We have previously wrote about the long-awaited arrival in California of the so-called ABLE accounts. Formally, known as an Achieving a Better Life Experience (ABLE) account, they are a low-cost, easy-to-access plan established by federal law that began rolling out in 2016 and is now available in California. Modeled after the so-called “529 accounts”, an educational savings program offered by individual states, ABLE accounts let children or adults with disabilities incurred before age 26 accumulate savings tax-free—for most, you can save as much as $100,000—without endangering much needed public benefits benefits, such as Supplemental Security Income (SSI) and Medi-Cal. Anyone, including the beneficiary, can contribute to these accounts, up the limit.
Some people may be permitted to put even more away in ABLE plans, thanks to recent tax law changes. Eligible individuals with disabilities who work can make up to $12,140 in earned income without endangering benefits, as long as they put it in their ABLE account. And those with a 529 college savings plan can roll that money over into an ABLE account.
Without access to an ABLE account, an individual with disabilities who has more than $2,000 in assets is at risk of losing their essential essential benefits.
ABLE Accounts Primer
ABLE accounts do have a major limitation—as noted above, you must have incurred the disability before age 26. But for many people with disabilities, these plans offer much-needed financial flexibility. To figure out whether an account is right for your needs, consider these key factors:
Under currently law, you must have had the disability officially diagnosed before turning 26. If you had an early diagnosis and you’re already receiving SSI or Social Security Disability Insurance (SSDI), you automatically qualify. If you aren’t receiving those benefits but your disability fits Social Security’s criteria, most plans let you “self-certify” by providing a doctor’s note and date of diagnosis.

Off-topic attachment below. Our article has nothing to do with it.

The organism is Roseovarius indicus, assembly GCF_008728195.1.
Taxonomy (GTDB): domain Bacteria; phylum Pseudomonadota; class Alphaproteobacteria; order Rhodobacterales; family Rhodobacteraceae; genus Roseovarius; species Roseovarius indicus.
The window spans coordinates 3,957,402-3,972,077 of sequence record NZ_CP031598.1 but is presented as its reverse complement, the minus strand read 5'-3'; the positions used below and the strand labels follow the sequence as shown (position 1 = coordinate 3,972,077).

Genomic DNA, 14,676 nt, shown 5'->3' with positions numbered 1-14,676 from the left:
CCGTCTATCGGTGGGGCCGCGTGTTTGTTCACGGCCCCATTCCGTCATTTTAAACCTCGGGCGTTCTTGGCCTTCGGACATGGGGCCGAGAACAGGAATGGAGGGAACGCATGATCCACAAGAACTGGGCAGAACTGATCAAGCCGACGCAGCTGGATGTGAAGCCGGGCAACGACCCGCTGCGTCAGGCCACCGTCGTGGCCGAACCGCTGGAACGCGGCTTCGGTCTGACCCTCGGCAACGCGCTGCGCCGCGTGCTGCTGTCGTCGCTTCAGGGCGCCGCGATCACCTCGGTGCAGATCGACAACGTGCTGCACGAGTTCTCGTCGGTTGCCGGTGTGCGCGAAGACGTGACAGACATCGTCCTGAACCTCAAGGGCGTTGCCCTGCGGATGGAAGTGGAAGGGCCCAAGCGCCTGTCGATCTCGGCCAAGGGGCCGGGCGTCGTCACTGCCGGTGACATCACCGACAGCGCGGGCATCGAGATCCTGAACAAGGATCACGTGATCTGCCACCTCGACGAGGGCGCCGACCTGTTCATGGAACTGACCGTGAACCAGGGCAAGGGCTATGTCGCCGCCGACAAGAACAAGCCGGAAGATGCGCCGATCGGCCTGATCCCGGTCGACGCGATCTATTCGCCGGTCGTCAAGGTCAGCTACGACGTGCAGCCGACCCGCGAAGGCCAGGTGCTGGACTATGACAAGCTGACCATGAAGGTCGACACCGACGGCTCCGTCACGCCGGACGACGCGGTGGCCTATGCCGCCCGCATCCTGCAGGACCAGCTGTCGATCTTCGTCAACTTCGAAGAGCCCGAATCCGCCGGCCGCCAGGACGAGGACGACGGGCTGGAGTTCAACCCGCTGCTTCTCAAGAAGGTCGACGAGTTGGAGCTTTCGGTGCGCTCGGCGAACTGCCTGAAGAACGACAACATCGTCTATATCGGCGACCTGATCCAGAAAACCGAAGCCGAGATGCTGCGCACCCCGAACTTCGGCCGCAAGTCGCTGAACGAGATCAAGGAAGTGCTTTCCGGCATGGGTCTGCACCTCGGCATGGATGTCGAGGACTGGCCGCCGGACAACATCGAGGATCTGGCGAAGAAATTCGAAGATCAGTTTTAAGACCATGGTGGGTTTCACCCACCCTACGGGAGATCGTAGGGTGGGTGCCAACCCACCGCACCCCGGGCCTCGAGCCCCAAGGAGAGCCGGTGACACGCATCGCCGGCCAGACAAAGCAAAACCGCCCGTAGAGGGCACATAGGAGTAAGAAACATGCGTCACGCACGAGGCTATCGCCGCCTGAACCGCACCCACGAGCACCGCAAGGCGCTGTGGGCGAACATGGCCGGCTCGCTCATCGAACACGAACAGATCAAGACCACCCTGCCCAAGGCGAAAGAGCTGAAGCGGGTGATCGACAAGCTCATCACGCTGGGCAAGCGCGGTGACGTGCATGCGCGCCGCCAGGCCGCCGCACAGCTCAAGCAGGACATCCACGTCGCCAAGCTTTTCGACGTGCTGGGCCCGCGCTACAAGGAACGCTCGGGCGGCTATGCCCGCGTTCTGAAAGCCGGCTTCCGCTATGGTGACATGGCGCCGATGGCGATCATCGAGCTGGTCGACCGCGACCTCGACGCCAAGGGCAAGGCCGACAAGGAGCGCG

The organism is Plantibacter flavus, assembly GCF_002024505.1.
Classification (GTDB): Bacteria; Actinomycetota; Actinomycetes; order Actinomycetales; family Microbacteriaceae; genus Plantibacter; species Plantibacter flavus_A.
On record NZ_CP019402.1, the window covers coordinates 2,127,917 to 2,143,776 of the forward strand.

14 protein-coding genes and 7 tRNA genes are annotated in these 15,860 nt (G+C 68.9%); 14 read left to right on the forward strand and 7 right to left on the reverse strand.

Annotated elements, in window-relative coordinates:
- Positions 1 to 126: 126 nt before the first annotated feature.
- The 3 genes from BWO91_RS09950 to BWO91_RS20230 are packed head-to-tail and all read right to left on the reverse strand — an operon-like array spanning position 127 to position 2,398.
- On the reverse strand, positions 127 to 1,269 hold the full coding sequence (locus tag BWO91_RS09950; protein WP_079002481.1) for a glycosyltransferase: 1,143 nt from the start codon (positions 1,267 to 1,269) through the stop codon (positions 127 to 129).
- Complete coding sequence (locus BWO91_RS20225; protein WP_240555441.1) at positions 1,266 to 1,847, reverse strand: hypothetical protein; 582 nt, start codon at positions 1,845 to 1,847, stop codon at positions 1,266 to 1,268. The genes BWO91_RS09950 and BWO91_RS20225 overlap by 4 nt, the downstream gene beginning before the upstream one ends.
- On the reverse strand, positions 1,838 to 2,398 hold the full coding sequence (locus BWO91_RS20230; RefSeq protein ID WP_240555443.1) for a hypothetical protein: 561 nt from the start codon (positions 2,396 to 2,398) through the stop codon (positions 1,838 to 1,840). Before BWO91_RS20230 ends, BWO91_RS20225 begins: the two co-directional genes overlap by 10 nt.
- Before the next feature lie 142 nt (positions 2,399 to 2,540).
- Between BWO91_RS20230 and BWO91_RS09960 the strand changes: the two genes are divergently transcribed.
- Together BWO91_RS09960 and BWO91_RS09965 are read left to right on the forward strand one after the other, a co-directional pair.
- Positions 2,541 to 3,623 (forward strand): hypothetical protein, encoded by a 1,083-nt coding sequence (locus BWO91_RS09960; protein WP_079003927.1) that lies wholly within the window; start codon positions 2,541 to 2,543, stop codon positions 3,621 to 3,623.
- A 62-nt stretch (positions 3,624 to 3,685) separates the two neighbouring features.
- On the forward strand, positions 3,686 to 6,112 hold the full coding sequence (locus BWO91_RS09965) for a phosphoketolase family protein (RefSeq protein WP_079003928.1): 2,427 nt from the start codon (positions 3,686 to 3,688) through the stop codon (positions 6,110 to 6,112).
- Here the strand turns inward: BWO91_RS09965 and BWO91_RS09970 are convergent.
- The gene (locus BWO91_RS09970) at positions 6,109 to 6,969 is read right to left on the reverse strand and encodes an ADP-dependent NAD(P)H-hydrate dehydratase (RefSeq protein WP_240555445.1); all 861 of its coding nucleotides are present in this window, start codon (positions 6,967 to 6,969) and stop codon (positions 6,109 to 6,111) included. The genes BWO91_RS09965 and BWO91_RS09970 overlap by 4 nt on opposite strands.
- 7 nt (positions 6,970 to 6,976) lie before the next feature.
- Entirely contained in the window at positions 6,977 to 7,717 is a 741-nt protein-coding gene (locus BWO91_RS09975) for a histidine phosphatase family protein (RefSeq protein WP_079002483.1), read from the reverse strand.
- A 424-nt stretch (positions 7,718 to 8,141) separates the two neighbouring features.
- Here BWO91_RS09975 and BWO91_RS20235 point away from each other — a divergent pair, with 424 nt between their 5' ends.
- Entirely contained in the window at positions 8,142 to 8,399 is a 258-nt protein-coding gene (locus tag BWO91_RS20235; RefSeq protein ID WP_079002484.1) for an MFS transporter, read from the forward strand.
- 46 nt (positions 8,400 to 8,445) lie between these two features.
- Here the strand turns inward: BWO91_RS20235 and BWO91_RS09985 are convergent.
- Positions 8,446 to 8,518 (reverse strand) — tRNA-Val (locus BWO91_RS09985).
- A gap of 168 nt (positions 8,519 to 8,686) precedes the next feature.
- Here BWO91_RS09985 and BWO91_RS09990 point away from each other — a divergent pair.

Creating an ABLE account
You don’t have to live in a state with an ABLE program to open an account. Just as with 529 college savings plans, you can sign up with any state plan that is available nationwide a only a few are limited to state residents. Parents, guardians, or those with power of attorney can open an account on behalf of a minor or someone who needs assistance.
You can find information about individual state plans at the ABLE National Resource Center (www.ablenrc.org). Unlike 529 plans, only one ABLE account can be opened per eligible individual.
The maximum amount from all contributors is $15,000 per year, which matches the annual amount you can give an individual without incurring a gift tax. That amount will rise with inflation in future years.
The total ABLE account balance can grow to $100,000 without triggering SSI benefit losses, but that amount will not be adjusted for inflation. If that cap is exceeded, the individual’s SSI payments will be suspended until the account falls below the limit. In California, exceeding the $100,000 limit, does not affect Medi-Cal elibility. For those who are not receiving SSI benefits, you can save up to the 529 plan limit for that state, which in California is currently $529,000.
Qualifying expenses are typically paying for things that enhance a person’s health, well-being, and independence. In addition to basic living expenses, these accounts can be used to pay the cost of transportation, education, career training, and assistive technology.
Choosing an Account
Since you are not restricted to California’s own plan (www.calable.com), look at costs and investment returns. Most plans charge annual fees, typically $45 per year. California charges $37 per year.
Consider, too, how the beneficiary can withdraw money and manage the account. Some plans have debit cards, while others don’t. And in cases where a family member will want to manage or monitor the account on behalf of the beneficiary, check the plan’s rules for becoming a designated representative.
- Living Trusts and Incapacity Planning - March 31, 2020
- Estate Planning and Charitable Giving — Key Points - March 29, 2020
- Over-Funding Your Retirement Plan: A Potential Estate Planning Problem - March 27, 2020